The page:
Poverty, Conscientiousness, and Broken Families
Right-wingers should spend a lot more time reading left-wing ethnography of the poor. It may seem strange, but when leftist social scientists actually talk to and observe the poor, they confirm the stereotypes of the harshest Victorian. Poverty isn't about money; it's a state of mind. That state of mind is low conscientiousness.
Case in point: Kathryn Edin and Maria Kefalas' Promises I Can Keep: Why Poor Women Put Motherhood Before Marriage. The authors spent years interviewing poor single moms. Edin actually moved into their neighborhood to get closer to her subjects. One big conclusion:
Most social scientists who study poor families assume financial troubles are the cause of these breakups [between cohabitating parents]... Lack of money is certainly a contributing cause, as we will see, but rarely the only factor. It is usually the young father's criminal behavior, the spells of incarceration that so often follow, a pattern of intimate violence, his chronic infidelity, and an inability to leave drugs and alcohol alone that cause relationships to falter and die.
Conflicts over money do not usually erupt simply because the man cannot find a job or because he doesn't earn as much as someone with better skills or education. Money usually becomes an issue because he seems unwilling to keep at a job for any length of time, usually because of issues related to respect. Some of the jobs he can get don't pay enough to give him the self-respect he feels he needs, and others require him to get along with unpleasant customers and coworkers, and to maintain a submissive attitude toward the boss.
These passages focus on low male conscientiousness, but the rest of the book shows it's a two-way street. And even when Edin and Kefalas are talking about men, low female conscientiousness is implicit. After all, conscientious women wouldn't associate with habitually unemployed men in the first place - not to mention alcoholics, addicts, or criminals.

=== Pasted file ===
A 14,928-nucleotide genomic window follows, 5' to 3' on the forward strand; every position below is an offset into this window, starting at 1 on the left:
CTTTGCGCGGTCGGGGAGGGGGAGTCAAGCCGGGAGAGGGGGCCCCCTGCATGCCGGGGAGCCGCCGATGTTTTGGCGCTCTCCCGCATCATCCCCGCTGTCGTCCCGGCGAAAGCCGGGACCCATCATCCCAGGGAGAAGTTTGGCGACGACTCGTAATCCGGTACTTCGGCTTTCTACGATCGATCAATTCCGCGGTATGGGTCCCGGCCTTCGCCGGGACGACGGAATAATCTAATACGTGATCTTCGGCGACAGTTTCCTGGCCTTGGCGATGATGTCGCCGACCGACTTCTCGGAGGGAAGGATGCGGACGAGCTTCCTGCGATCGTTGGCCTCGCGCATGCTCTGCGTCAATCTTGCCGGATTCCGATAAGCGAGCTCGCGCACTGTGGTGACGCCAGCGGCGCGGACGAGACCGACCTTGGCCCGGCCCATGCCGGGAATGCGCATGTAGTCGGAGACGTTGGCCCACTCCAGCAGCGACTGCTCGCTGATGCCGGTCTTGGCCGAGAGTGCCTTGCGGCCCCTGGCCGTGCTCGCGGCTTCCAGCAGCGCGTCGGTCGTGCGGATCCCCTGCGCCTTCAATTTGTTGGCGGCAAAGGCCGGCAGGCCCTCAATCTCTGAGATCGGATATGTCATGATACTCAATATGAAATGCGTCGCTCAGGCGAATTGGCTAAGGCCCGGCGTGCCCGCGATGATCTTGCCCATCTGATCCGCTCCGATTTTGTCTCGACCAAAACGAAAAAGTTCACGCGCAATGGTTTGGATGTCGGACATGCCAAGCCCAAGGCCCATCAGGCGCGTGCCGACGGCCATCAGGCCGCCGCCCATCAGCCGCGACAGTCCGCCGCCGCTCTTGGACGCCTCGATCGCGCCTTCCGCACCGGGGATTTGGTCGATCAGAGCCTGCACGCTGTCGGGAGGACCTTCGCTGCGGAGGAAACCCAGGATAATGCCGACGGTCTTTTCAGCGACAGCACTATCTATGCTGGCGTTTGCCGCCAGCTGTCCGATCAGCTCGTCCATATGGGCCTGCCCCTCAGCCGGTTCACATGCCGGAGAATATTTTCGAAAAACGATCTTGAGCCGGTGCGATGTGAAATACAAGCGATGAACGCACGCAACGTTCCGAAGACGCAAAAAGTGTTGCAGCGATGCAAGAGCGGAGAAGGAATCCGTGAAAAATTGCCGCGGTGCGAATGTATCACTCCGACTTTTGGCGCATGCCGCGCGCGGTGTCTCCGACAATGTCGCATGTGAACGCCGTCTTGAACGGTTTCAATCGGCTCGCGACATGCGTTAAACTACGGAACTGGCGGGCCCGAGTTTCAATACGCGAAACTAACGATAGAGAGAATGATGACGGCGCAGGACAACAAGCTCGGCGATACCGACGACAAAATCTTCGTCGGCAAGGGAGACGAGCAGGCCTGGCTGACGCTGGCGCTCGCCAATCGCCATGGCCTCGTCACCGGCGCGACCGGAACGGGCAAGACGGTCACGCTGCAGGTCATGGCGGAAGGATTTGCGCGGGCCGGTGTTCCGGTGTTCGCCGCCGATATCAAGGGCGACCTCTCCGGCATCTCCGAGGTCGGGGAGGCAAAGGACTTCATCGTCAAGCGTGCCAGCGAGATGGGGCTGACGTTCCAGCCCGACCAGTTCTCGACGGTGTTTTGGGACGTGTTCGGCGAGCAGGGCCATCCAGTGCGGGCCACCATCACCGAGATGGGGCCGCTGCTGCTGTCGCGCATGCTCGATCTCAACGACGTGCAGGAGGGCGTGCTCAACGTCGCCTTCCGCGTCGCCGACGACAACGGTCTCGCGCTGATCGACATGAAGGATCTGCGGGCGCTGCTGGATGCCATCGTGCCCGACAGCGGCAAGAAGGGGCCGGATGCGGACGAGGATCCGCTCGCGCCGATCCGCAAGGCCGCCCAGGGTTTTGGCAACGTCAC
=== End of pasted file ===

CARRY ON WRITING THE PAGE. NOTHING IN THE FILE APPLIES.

The War on Ladies’ Night
Let’s face it: If you’re the proprietor of a bar that caters to a predominantly heterosexual crowd, it’s in your financial interest to attract female customers. Not only will women spend money at your bar they might have spent elsewhere—men will spend more than they might have. Unless there’s a very interesting game on TV, your average male customer will generally prefer drinking in an establishment in which there’s at least a smattering of women.
And thus, once upon a time, bars began promoting ladies’ night discounts in hopes of becoming staple locales for Girls Night Out, that fabled feminine tradition that is the stuff that romantic comedies (and most Sex and the City episodes) are made on.
But ladies’ nights are quickly becoming a thing of the past. Richard Thomas Ford, author of Rights Gone Wrong: How Law Corrupts the Struggle for Equality, explains how anti-discrimination laws are being used by civil liberties groups and men’s rights organizations to attack ladies’ discounts in the courts. Such efforts have thus far been largely successful, and many states now ban gender-based discounts.
In an excerpt of his book, published in Slate this week, Ford writes:
“Although the law in several states apparently prohibits ladies’ nights, popular opinion echoes the approval of Kool and the Gang: It’s ladies’ night, and the feeling’s right. After New Jersey banned ladies’ nights in 2004, then-Gov. James McGreevey condemned the decision as ‘bureaucratic nonsense’ that ‘reflects a complete lack of common sense and good judgment.’ (New Jersey later amended its civil rights laws to allow ladies’ nights.) A columnist in the National Review called the ruling ‘emblematic of the growing arrogance of a government caste that seeks to micromanage every aspect of American’s lives.’ [...]
Of course, read literally, without the mediating influence of good judgment or common sense, the laws that prohibit truly demeaning and invidious sex discrimination apply to ladies’ night promotions and the use of female sex as an expedient proxy for mothers in a Mother’s Day giveaway. Rights go wrong when propelled beyond the boundaries of good sense by abstract thinking.”